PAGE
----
Be well friends and please be safe and kind to yourselves and to others and to our big green world. See you soon!
Our dear lovely chickens are getting used to their new digs until we build them a new coop. We are calling it the ‘chicken high rise’ and have been watching as they navigate walking a plank down to the ground. Our chickens are resilient, for sure!
Believe it or not, most of the snow has melted and the sun has been shining over the last two days. We have weathered the storm and lived to tell about it, ha!
So, now we are picking up the pieces and carrying on and throwing our shoulders into the work that needs to be done. I’ll end the post with a very fitting poem by Emily Dickinson called:
Hope Is The Thing With Feathers
“Hope” is the thing with feathers –
That perches in the soul –
And sings the tune without the words –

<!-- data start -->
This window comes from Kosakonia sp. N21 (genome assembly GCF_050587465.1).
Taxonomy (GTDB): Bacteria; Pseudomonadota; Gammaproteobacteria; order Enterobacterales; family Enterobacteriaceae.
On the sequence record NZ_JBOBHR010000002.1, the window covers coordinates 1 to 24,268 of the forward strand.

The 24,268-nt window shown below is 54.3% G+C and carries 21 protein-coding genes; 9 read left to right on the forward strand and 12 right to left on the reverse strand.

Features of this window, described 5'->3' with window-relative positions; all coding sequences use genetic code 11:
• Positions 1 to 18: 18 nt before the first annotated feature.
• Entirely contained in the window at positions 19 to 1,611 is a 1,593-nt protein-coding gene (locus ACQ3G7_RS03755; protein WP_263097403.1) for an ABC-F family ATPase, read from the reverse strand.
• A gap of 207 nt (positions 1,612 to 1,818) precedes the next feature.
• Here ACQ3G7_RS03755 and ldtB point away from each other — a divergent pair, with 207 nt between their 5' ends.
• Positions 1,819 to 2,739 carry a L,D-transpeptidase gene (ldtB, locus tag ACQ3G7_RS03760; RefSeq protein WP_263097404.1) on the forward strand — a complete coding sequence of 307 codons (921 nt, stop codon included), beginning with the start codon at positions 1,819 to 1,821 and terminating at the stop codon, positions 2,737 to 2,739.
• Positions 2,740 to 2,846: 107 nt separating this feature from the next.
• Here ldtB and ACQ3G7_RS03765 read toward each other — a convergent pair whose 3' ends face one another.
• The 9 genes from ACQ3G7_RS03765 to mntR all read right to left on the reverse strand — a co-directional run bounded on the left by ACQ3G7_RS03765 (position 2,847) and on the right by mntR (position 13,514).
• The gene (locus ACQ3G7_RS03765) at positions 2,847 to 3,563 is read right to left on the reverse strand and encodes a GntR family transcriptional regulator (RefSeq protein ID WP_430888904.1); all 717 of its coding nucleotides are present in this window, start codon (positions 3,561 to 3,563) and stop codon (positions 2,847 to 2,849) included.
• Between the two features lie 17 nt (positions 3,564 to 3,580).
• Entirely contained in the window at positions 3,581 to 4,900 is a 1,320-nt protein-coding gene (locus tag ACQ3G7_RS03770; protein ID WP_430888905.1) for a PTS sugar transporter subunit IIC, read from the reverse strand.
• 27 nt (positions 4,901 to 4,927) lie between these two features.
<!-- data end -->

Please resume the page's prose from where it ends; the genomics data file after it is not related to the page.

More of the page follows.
And never stops – at all –
And sweetest – in the Gale – is heard –
And sore must be the storm –
That could abash the little Bird
That kept so many warm –
I’ve heard it in the chillest land –
And on the strangest Sea –
Yet – never – in Extremity,
It asked a crumb – of me.
As if the virus is not enough, here in Maine ( particullarly Waldo County) we experienced an epic late season snow storm. As of last Thursday, 15 inches of very wet snow took down trees and power lines ( and chicken coops) and we are still without power. This means running two generators to keep the greenhouse warm and all of our food freezers from thawing. At night, the alarm is set to ring every two hours so we can get up to ‘make the rounds’ checking the heater in the big greenhouse and looking for new downed limbs. Friday morning we woke to find a giant Ash tree had uprooted and fallen directly onto the chicken coop, smashing it to the ground. Yes, there was a coop full of unsuspecting chickens inside and by some miracle they all lived through the collapse. I crawled under the debris and plucked each one out from underneath the fallen timbers and handed them to Rick. They now have a new residence in the building we use for brooding new chicks, and, by the next day, they were back to laying eggs and enjoying the ‘more than usual’ extra treats we are offering them as a way of soothing their nerves.. I love my chickens, I really do.